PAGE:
Senate panel rejects Trump’s blueprint for cuts, vouchers

Our counterparts on the national AFT communications and legislative teams are keeping careful track of developments in Congress affecting funding for education. School districts in Texas and across the United States depend on federal funding for a significant part of their budgets. This year the flow of federal aid has been threatened by budget proposals from the Trump administration to cut $9 billion and divert billions more into vouchers and other forms of privatization. Earlier this year a House budget-writing panel rejected the voucher/privatization push, and now our AFT colleagues report that a Senate panel has rejected the Trump administration’s approach to the education budget even more broadly. Here’s the latest:

A key Senate panel voted unanimously on September 6 to maintain funding for teacher training, class-size reductions, and community and after-school programs—vital federal resources that were targeted for elimination under the budget plan submitted this year by President Trump and Education Secretary Betsy DeVos. Senators also rejected the White House’s efforts to divert scarce resources into a reckless ramp-up of school choice.

The Senate Labor, Health and Human Services, Education and Related Agencies Appropriations Subcommittee approved a fiscal year 2018 funding bill that maintains funding at current levels for educator training and effectiveness through Title II Supporting Effective Instruction State Grants ($2.1 billion) and for after-school and summer programs through the 21st Century Community Learning Centers ($1.2 billion). Funding for both had been eliminated in the Trump-DeVos budget.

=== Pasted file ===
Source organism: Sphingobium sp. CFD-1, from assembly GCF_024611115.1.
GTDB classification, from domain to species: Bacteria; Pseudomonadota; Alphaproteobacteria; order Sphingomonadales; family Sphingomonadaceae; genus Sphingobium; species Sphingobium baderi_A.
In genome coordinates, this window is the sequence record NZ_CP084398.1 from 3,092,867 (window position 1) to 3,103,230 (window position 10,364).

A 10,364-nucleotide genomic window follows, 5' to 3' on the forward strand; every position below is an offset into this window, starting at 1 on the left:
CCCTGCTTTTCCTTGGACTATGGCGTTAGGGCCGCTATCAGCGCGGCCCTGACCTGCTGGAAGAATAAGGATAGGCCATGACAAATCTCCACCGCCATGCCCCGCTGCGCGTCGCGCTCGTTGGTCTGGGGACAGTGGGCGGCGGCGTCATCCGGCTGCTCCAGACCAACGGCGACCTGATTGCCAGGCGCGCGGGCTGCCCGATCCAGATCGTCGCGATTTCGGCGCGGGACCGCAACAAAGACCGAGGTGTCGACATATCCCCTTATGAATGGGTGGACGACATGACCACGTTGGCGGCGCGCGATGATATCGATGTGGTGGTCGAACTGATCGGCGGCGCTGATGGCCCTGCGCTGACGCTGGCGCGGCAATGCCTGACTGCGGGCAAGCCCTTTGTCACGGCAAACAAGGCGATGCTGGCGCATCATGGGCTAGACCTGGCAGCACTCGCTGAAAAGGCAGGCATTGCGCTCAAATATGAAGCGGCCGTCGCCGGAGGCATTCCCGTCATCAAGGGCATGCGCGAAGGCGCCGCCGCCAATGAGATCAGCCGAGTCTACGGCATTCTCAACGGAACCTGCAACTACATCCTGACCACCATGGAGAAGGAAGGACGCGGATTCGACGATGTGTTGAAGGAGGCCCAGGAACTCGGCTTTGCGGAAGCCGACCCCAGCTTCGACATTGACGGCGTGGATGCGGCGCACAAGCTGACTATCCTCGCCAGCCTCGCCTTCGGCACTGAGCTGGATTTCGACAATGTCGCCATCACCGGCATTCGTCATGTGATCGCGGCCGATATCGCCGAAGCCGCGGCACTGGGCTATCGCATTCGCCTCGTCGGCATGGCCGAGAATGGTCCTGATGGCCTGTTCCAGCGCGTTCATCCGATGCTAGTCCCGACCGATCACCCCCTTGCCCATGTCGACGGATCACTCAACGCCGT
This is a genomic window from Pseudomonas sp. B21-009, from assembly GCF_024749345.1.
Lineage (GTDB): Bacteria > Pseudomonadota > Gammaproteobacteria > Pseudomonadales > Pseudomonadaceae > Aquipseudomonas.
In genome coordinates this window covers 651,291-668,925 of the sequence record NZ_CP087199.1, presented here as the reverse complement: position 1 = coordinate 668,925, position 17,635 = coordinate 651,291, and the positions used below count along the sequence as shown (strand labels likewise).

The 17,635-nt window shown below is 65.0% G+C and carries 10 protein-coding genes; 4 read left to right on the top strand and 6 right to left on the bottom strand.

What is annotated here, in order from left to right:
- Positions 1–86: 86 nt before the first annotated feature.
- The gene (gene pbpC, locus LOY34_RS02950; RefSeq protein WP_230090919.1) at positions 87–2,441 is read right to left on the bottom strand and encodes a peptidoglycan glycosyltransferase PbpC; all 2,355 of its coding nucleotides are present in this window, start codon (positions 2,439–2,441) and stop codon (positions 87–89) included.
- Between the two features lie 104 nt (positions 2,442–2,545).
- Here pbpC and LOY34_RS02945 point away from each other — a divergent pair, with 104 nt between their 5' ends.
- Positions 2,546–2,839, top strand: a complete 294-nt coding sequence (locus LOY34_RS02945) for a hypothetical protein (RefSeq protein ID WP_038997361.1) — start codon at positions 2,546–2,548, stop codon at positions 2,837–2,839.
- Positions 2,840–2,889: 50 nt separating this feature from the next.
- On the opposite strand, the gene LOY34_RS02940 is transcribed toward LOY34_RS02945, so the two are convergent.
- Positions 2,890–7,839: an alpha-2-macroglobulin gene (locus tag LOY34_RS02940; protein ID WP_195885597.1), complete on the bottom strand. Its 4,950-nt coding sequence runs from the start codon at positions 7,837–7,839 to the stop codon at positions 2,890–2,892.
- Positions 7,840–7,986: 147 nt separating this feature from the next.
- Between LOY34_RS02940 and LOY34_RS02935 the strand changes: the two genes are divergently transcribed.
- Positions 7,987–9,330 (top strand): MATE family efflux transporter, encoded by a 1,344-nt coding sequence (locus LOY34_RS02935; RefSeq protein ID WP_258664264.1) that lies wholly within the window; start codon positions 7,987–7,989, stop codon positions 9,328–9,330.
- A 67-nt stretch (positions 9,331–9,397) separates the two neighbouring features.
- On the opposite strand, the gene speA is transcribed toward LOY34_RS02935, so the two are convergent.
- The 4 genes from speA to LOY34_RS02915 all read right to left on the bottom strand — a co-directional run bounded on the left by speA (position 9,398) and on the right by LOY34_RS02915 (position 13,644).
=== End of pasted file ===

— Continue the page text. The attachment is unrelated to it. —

Lawmakers also took aim at the White House’s request to plow billions into school choice. The markup approved by the Senate subcommittee rejects DeVos’ plan to divert $1 billion from Title I into school choice and checks the White House’s efforts to transform funding for education research and development into an incubator for choice and vouchers. “The Senate bill essentially rejects both of those pitches,” Education Week reportsThe Senate’s markup “instead would provide a $25 million boost for Title I.” Lawmakers in the House of Representatives have sided with the White House on many drastic cuts that steer a reckless course for public schools under Trump and DeVos.

Although the budget fight remains in early rounds, there is no doubt that the vote in the Senate is a big deal, AFT President Randi Weingarten says. “Senators clearly responded to the calls, letters, meetings, tweets and other efforts by communities across the country to demand lawmakers reject these cruel cuts to the public schools that 90 percent of America’s children attend and to programs that make a profound difference in the lives of kids,” she says. “While this will probably not deter DeVos’ crusade to defund and privatize public education, the senators made clear the importance of investing in our public schools.”

The bill also would increase the maximum Pell Grant to $6,020. Other programs escaping cuts under the Senate panel’s bill include: Individuals with Disabilities Education Act grants to states (maintained at $12 billion), Career and Technical Education State Grants ($1.1 billion), Supplemental Educational Opportunity Grants ($733 million), Federal Work-Study ($990 million) and Head Start ($9.3 billion).

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